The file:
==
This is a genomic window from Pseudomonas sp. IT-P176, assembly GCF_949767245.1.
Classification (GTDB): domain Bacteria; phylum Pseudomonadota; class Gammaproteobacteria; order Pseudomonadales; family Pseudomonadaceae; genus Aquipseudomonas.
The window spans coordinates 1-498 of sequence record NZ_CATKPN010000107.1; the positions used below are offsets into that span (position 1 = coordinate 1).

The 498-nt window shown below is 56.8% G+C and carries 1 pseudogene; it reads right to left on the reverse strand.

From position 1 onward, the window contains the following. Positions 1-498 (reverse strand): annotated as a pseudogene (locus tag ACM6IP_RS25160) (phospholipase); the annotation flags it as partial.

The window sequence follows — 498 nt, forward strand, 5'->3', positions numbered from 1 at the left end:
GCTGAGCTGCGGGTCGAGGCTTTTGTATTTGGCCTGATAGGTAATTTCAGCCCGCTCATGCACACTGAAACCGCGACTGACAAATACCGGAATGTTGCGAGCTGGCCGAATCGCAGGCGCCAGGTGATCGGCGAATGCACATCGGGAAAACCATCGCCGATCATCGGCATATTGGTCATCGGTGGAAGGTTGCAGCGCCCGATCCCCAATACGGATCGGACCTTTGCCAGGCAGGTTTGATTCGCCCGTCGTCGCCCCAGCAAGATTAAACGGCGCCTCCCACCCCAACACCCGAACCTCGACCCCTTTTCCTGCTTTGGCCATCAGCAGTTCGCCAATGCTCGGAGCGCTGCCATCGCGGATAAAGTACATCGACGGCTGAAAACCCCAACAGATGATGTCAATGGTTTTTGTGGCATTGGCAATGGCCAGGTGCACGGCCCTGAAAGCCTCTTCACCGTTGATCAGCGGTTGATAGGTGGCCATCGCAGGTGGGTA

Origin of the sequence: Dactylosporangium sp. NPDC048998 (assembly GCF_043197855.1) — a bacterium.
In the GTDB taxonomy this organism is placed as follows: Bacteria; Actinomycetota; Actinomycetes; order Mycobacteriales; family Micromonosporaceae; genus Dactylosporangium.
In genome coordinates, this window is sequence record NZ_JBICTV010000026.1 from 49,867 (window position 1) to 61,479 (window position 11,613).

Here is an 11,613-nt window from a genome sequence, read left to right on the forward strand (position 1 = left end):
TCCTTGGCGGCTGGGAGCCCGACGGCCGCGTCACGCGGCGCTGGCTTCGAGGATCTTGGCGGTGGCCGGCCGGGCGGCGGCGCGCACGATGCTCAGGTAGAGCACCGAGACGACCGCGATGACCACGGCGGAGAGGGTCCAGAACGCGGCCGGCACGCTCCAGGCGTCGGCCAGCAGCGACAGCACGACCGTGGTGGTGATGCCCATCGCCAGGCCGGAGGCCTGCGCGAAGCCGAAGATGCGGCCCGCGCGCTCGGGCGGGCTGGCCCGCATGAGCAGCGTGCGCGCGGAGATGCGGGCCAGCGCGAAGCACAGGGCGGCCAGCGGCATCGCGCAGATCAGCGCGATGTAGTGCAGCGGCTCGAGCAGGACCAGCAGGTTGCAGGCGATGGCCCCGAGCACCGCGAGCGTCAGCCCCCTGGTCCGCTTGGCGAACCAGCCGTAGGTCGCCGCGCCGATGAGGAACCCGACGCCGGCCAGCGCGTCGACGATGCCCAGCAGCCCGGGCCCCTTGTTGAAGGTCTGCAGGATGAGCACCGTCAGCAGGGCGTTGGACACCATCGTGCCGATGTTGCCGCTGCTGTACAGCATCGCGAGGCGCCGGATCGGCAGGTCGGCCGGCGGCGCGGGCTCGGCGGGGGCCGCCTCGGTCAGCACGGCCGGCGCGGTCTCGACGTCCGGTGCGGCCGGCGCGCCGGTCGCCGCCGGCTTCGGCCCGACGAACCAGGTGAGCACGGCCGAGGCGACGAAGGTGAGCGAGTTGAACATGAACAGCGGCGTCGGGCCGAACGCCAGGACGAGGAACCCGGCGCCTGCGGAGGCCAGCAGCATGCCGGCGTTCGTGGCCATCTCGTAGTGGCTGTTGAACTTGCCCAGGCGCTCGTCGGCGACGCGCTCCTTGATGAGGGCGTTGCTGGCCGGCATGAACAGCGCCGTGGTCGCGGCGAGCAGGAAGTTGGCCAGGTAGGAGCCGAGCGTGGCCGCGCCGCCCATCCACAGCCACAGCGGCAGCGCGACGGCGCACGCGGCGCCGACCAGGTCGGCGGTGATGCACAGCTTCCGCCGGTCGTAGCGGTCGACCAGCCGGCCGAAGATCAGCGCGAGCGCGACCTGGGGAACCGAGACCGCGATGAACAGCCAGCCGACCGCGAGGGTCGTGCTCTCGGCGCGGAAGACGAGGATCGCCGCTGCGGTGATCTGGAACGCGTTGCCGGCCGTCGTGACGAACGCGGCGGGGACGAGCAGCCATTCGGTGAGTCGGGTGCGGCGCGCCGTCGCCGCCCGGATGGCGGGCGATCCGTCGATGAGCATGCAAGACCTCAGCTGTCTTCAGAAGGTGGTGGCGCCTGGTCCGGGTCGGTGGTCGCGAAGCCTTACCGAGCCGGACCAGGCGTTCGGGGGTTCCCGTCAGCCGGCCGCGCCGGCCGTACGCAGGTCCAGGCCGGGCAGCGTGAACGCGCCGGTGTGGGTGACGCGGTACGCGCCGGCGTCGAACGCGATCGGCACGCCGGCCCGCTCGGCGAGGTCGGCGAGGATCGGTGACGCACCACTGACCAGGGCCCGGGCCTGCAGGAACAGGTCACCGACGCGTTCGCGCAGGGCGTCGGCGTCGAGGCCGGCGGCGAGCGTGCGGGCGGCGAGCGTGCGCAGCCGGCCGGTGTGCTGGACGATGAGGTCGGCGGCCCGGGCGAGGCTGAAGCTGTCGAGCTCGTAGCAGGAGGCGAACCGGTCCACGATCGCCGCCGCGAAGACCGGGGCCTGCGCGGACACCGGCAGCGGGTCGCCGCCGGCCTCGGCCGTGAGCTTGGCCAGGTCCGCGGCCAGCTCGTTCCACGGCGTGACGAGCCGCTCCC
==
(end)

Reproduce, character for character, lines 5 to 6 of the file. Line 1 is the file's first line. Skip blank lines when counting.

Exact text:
From position 1 onward, the window contains the following. Positions 1-498 (reverse strand): annotated as a pseudogene (locus tag ACM6IP_RS25160) (phospholipase); the annotation flags it as partial.

The window sequence follows — 498 nt, forward strand, 5'->3', positions numbered from 1 at the left end: